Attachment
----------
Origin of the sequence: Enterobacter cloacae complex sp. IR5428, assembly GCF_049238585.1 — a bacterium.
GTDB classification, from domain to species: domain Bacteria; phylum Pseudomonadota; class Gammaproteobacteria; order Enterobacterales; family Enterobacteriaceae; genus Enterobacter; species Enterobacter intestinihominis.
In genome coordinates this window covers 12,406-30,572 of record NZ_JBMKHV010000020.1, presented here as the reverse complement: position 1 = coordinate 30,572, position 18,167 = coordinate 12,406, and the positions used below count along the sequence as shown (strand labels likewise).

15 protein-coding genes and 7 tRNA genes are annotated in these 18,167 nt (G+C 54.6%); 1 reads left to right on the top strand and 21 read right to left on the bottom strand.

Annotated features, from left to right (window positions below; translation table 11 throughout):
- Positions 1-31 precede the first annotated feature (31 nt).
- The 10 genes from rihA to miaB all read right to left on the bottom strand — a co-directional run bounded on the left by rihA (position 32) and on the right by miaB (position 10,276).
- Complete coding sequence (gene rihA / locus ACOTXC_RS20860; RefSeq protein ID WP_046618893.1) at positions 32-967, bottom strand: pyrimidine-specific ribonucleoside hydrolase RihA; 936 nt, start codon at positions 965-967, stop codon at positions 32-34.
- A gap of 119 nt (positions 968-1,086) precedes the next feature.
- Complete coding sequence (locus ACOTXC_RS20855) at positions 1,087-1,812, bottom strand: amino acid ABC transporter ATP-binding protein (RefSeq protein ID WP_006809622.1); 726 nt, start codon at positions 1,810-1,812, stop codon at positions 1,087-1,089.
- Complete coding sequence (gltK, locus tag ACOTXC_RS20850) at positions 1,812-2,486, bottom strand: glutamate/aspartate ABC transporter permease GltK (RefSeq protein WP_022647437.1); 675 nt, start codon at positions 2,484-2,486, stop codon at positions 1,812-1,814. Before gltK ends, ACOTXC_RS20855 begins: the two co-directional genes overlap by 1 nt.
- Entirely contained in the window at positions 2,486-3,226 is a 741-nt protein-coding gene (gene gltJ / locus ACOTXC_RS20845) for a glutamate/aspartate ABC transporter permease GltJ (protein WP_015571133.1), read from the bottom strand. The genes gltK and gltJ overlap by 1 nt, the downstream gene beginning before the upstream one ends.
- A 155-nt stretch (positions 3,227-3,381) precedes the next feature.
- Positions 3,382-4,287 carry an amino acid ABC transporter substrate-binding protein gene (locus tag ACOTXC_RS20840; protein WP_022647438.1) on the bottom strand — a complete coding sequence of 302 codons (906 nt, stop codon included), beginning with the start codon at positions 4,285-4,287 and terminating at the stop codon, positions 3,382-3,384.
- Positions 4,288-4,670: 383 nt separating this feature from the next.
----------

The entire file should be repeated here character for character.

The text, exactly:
Origin of the sequence: Enterobacter cloacae complex sp. IR5428, assembly GCF_049238585.1 — a bacterium.
GTDB classification, from domain to species: domain Bacteria; phylum Pseudomonadota; class Gammaproteobacteria; order Enterobacterales; family Enterobacteriaceae; genus Enterobacter; species Enterobacter intestinihominis.
In genome coordinates this window covers 12,406-30,572 of record NZ_JBMKHV010000020.1, presented here as the reverse complement: position 1 = coordinate 30,572, position 18,167 = coordinate 12,406, and the positions used below count along the sequence as shown (strand labels likewise).

15 protein-coding genes and 7 tRNA genes are annotated in these 18,167 nt (G+C 54.6%); 1 reads left to right on the top strand and 21 read right to left on the bottom strand.

Annotated features, from left to right (window positions below; translation table 11 throughout):
- Positions 1-31 precede the first annotated feature (31 nt).
- The 10 genes from rihA to miaB all read right to left on the bottom strand — a co-directional run bounded on the left by rihA (position 32) and on the right by miaB (position 10,276).
- Complete coding sequence (gene rihA / locus ACOTXC_RS20860; RefSeq protein ID WP_046618893.1) at positions 32-967, bottom strand: pyrimidine-specific ribonucleoside hydrolase RihA; 936 nt, start codon at positions 965-967, stop codon at positions 32-34.
- A gap of 119 nt (positions 968-1,086) precedes the next feature.
- Complete coding sequence (locus ACOTXC_RS20855) at positions 1,087-1,812, bottom strand: amino acid ABC transporter ATP-binding protein (RefSeq protein ID WP_006809622.1); 726 nt, start codon at positions 1,810-1,812, stop codon at positions 1,087-1,089.
- Complete coding sequence (gltK, locus tag ACOTXC_RS20850) at positions 1,812-2,486, bottom strand: glutamate/aspartate ABC transporter permease GltK (RefSeq protein WP_022647437.1); 675 nt, start codon at positions 2,484-2,486, stop codon at positions 1,812-1,814. Before gltK ends, ACOTXC_RS20855 begins: the two co-directional genes overlap by 1 nt.
- Entirely contained in the window at positions 2,486-3,226 is a 741-nt protein-coding gene (gene gltJ / locus ACOTXC_RS20845) for a glutamate/aspartate ABC transporter permease GltJ (protein WP_015571133.1), read from the bottom strand. The genes gltK and gltJ overlap by 1 nt, the downstream gene beginning before the upstream one ends.
- A 155-nt stretch (positions 3,227-3,381) precedes the next feature.
- Positions 3,382-4,287 carry an amino acid ABC transporter substrate-binding protein gene (locus tag ACOTXC_RS20840; protein WP_022647438.1) on the bottom strand — a complete coding sequence of 302 codons (906 nt, stop codon included), beginning with the start codon at positions 4,285-4,287 and terminating at the stop codon, positions 3,382-3,384.
- Positions 4,288-4,670: 383 nt separating this feature from the next.